Homemade Whitefly SprayThe spray that I made started with 1 Tsp of Dawn Advanced Power liquid dishwashing soap mixed into 1 cup of vegetable oil. This makes a concentrate that you then mix with water in your sprayer. Add 1 1/2 tsp of the concentrate for each cup of water you add into the sprayer. I mixed 3 cups worth at a time in my regular household spray bottle. Next time I will seriously consider a backpack sprayer. In order to control whitefly everything I have read emphasizes the need to spray both the tops and the underside of the leaves. This can quickly become a tedious and finger-numbing project with your average spray bottle.

Next year I will plan ahead. The U.C. Davis Integrated Pest Management site says, “Several wasps, including species in the Encarsia and Eretmocerus genera, parasitize whiteflies. Whitefly nymphs are also preyed upon by bigeyed bugs, lacewing larvae, and lady beetles.” Buglogical has additional suggestions to try. If I manage to establish populations of these good bugs in my garden before August next year, maybe we won’t see the whiteflies at all.

Do you have a whitefly cure that works well in your garden? Please share it in the comments. And if you have tried something that didn’t work, I’d like to hear about that as well.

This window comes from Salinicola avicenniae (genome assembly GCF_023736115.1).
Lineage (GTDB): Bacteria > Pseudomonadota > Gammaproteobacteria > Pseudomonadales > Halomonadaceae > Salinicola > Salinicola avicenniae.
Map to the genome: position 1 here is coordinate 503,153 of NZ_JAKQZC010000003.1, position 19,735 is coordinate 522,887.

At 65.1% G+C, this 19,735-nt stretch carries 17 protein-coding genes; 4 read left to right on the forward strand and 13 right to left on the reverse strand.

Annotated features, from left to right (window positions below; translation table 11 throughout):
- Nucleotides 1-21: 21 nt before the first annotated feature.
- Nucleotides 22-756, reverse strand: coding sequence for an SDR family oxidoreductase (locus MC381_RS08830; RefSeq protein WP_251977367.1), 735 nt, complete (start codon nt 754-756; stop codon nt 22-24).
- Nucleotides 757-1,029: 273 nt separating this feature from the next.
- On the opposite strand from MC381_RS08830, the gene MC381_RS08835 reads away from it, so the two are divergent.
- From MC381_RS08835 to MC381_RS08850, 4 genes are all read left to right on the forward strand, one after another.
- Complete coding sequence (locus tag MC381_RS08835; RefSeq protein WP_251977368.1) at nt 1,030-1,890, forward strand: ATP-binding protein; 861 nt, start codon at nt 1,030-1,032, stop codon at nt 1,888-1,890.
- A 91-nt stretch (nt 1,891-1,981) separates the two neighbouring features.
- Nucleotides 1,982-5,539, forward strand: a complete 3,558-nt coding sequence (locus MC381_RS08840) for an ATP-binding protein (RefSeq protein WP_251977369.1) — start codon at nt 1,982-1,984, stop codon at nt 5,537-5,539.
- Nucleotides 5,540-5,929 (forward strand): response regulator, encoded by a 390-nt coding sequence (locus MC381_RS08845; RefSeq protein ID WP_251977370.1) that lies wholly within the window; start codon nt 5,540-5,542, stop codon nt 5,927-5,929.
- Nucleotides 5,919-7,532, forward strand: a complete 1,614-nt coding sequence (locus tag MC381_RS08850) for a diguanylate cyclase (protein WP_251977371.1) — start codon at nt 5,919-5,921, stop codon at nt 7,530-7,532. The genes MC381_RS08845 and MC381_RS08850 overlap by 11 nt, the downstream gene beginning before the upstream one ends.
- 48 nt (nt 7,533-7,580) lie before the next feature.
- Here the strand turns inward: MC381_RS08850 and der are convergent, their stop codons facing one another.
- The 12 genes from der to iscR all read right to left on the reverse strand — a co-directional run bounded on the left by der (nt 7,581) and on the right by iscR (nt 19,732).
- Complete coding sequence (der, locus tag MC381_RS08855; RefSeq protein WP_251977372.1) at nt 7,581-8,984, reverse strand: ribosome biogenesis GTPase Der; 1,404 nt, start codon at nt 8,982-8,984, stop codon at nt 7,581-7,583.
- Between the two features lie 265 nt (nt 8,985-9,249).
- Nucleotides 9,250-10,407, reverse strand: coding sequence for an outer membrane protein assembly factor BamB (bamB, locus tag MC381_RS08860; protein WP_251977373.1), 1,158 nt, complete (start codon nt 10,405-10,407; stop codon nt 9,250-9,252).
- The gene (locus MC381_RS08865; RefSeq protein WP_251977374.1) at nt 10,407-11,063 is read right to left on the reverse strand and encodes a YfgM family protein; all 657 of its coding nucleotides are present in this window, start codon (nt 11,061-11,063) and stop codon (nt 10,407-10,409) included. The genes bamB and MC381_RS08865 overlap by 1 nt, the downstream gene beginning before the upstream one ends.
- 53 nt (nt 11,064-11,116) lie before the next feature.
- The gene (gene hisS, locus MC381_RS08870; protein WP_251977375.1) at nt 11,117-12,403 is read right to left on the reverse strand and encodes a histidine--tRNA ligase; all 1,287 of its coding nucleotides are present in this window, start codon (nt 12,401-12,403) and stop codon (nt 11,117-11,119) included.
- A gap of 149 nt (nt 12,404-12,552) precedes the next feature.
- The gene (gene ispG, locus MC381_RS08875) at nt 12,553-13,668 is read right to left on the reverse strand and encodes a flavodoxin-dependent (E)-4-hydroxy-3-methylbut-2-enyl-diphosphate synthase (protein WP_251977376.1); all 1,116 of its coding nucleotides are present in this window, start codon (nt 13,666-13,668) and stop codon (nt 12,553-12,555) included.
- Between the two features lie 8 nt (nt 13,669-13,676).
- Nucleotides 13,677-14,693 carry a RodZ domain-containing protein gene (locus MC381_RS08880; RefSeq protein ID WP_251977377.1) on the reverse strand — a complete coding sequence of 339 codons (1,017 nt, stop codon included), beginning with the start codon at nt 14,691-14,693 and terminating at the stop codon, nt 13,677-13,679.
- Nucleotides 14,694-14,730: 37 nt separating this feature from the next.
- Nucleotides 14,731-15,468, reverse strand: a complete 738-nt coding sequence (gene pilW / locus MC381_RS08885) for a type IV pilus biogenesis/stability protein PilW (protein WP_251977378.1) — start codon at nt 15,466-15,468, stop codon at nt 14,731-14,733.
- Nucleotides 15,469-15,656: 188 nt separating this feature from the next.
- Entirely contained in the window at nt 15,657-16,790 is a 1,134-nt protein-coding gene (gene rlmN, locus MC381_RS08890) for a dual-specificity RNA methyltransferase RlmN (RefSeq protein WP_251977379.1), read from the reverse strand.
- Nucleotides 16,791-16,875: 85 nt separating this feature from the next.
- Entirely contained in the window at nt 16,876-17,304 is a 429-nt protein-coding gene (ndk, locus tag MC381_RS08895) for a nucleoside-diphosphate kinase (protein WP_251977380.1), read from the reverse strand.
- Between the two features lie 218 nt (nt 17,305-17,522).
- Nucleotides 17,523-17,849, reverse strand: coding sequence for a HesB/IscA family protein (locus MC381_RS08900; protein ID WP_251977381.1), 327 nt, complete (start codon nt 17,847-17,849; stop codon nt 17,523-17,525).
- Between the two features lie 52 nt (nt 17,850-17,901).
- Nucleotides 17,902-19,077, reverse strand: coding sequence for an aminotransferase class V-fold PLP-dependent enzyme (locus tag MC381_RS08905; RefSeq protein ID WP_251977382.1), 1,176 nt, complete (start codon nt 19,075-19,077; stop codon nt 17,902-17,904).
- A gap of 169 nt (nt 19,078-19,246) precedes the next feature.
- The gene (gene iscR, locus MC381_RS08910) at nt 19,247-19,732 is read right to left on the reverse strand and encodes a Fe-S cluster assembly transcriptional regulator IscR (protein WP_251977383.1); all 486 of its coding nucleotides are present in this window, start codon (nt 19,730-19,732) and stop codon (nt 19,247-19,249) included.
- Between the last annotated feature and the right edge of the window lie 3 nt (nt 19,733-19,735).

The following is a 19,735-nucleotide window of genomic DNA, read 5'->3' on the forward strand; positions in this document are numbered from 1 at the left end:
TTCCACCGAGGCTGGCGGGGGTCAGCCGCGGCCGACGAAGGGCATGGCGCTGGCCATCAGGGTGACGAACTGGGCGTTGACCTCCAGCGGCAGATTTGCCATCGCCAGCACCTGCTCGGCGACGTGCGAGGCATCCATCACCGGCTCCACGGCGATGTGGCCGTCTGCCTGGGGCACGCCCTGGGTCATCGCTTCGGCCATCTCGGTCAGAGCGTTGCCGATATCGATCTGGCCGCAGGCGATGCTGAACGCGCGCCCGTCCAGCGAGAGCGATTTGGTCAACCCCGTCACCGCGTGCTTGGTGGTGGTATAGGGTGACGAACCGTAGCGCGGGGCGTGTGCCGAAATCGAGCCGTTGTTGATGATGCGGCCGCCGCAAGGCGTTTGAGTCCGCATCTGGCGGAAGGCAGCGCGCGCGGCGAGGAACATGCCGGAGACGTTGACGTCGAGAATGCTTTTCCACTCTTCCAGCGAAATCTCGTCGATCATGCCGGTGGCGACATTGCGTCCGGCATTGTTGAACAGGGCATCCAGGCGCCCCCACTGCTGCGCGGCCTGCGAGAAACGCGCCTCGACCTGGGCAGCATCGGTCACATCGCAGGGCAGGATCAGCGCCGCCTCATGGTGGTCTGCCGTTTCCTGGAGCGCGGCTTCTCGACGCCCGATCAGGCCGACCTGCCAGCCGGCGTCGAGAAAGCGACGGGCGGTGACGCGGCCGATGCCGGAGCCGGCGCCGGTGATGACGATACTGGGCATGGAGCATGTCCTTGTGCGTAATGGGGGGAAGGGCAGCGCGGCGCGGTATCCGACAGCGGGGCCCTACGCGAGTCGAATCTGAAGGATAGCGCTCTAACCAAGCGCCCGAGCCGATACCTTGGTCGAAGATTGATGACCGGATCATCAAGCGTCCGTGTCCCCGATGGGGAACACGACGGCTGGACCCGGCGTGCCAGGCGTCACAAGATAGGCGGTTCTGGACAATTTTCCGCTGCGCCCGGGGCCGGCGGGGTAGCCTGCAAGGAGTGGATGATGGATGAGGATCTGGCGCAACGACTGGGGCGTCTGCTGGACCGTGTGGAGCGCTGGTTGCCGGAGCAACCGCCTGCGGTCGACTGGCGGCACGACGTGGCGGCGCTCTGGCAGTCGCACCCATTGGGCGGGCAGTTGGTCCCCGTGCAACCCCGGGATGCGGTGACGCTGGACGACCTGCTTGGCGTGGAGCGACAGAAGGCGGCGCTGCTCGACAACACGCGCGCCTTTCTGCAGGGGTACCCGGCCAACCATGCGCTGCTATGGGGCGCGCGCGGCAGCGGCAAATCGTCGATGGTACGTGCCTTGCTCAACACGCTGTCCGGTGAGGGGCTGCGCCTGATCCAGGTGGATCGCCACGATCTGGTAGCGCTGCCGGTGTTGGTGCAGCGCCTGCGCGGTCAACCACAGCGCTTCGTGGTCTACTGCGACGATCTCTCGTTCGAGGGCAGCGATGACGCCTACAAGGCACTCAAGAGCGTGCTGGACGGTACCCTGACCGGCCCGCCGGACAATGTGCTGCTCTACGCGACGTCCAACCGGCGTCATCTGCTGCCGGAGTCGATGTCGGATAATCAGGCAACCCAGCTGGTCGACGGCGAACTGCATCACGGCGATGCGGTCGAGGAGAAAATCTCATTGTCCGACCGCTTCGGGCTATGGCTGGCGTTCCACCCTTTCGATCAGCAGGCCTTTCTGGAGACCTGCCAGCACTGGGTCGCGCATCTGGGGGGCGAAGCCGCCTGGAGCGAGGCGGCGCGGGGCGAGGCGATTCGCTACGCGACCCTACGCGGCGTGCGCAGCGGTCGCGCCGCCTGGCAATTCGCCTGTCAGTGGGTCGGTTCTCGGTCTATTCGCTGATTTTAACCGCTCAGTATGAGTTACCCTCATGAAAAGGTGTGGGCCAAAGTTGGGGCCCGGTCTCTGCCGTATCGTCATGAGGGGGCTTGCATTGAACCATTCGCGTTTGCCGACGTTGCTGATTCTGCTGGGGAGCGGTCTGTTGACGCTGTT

Updated August 31, 2013

The spray has had mixed results. The plants are still going, and new fruit is even being set, but there is noticeable damage from this pest on a number of leaves. Below is an example from the ‘Butternut’ patch.

Butternut Squash Leaves

Butternut Squash leaves treated with homemade whitefly deterrent.

The growing tips look healthy and you can see at least one young squash has been set during the Whitefly/Mildew invasion. But a number of leaves may have been too damaged to recover. And the nastiness is clearly spreading again.

Spaghetti Squash Leaves with Whitefly or Mildew

Both sets of leaves you see here are from the same Spaghetti Squash, one clearly much more affected than the other.

Only the few five-fingered leaves you see here are not from this plant. Seeing these leaves so close together, clearly growing in the same conditions, makes me wonder about the variability for disease resistance in these squash.

Watching the Squash


Squash-ClockThere are no zucchini plants in the Dirt to Dinner garden, for reasons that will be obvious to you by August, if they aren’t already. ;-) Instead I’ve been trying to learn more about the squash varieties we do have going. For instance, did you know that the ‘pumpkin’ you buy canned to make into pumpkin pie is actually a squash that is most closely related to Butternut? I’m loving all the details available at Watch Your Garden Grow, from the University of Illinois Extension. It even includes recipes!